7.Coordinate with MDC Resource Science staff and other groups (i.e. Fort Leonard Wood environmental staff, MDNR, University of Missouri, etc.) to conduct a survey of benthic invertebrates on all fifth order and larger streams and ensure that data collected is made available in a comprehensive database.

Objective 3.2

Maintain or improve populations of sport fish while maintaining a stable and diverse fish community.

Strategy: Proper management of game fish populations will depend on obtaining adequate surveys to determine the status of the fishery and angler attitudes as well as implementing habitat improvement projects, regulation changes, and fish stocking where needed.

1.Coordinate with appropriate MDC Staff (i.e. RCT and DCT Team members) to determine future management strategies for the Rock Bass and Black Bass fisheries of the Big Piney River based on the most recent scientific data available.

2.Assist in maintaining existing stream habitat enhancement structures within the watershed.

3.With approval from appropriate agencies (i.e. Fort Leonard Wood Natural Resources Staff, United States Army Corps of Engineers, USFS, etc.), implement additional instream habitat improvement projects in stream segments of heavy angler pressure which otherwise lack sufficient stream habitat with priority given to public areas.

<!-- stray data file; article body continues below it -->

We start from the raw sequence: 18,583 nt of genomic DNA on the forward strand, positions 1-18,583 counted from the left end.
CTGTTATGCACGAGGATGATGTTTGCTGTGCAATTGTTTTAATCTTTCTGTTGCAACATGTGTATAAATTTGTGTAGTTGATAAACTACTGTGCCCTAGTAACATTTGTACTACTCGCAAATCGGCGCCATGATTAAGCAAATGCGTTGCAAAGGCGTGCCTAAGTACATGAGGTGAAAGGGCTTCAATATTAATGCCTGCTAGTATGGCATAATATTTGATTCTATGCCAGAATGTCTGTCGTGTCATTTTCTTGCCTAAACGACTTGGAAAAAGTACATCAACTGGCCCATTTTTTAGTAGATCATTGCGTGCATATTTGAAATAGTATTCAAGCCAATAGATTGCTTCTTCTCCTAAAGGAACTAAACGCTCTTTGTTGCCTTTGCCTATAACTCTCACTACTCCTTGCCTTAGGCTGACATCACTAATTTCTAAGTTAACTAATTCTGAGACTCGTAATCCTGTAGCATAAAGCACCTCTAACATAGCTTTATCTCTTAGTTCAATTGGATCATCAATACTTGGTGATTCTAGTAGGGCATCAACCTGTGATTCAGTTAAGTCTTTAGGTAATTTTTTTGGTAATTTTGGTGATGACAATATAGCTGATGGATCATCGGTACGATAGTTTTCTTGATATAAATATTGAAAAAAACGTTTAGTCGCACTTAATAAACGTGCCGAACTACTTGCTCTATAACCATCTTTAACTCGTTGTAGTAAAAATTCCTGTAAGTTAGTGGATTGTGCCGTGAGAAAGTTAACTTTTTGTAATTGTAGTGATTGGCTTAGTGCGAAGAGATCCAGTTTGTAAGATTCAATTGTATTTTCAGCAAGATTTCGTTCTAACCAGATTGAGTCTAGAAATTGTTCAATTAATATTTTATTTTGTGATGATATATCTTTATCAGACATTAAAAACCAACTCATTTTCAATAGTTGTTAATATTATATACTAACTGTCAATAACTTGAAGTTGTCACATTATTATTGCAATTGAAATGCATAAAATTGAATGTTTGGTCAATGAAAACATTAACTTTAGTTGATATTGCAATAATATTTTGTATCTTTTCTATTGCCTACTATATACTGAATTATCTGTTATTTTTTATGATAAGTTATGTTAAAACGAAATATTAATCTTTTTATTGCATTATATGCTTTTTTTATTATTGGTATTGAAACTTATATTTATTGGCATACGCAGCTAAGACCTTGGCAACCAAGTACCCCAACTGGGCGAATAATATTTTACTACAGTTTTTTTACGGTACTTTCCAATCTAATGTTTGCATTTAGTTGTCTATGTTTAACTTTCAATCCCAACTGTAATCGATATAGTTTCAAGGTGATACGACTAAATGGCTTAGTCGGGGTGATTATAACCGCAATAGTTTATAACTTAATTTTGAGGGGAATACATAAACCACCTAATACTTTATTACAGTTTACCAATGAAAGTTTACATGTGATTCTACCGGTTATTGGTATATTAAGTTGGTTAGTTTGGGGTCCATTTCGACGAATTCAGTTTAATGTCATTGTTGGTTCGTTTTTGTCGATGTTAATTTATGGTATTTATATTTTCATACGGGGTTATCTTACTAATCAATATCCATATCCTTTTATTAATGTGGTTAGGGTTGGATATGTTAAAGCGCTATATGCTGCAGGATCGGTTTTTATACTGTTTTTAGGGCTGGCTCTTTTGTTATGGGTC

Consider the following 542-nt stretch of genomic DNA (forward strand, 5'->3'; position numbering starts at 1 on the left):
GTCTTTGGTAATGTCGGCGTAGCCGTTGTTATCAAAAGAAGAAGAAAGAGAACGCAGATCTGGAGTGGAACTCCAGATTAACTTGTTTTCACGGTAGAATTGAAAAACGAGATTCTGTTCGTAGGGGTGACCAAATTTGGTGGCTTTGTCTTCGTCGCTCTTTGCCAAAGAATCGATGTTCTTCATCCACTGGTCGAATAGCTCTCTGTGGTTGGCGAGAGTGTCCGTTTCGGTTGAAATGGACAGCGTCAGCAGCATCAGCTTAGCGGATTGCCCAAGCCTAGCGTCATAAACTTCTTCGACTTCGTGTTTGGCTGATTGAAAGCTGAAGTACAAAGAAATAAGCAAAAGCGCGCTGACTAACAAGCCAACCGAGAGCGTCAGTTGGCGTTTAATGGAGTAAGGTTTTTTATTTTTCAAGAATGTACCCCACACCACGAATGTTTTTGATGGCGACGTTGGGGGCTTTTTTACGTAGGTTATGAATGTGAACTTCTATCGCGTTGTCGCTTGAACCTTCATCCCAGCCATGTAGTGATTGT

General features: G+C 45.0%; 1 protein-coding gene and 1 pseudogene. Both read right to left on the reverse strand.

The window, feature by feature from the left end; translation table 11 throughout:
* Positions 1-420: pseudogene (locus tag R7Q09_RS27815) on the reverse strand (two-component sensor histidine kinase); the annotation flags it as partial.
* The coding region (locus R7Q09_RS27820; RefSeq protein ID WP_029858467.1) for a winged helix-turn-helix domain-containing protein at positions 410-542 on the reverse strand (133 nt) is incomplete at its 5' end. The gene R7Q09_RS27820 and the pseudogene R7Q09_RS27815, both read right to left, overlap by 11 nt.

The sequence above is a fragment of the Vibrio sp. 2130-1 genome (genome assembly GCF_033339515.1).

4.Assist in maintaining a quality trout fishery in the Stone Mill Spring Branch Trout Management Area and the Spring Creek WTMA.

5.Within the Big Piney Watershed, continue to assist with future MDC efforts to comprehensively determine the extent of cold water resources in the state.

Objective 3.3

Prevent detrimental impacts on native fauna of the Big Piney Watershed from invasive exotic aquatic species.

Strategy: Preventing the introduction of invasive exotic species into the state is the easiest way to prevent detrimental impacts to native fauna. Public education regarding the prevention of invasive exotic species introduction is the key to preventing the potentially ecologically and economically damaging effects of such introductions. Once a detrimental invasive exotic species becomes established, research will be needed to seek ways to contain or eliminate them.

1.Educate the public on the potentially damaging effects of "bait bucket" introductions to lake and stream communities as well as through the development and use of flyers posted at accesses, newspaper articles, and the Internet.

2.Continue MDC Fisheries division participation in the Missouri Aquaculture Advisory Council (MAAC) and other organizations and advocate controlling the introduction of invasive exotic fauna into state waters.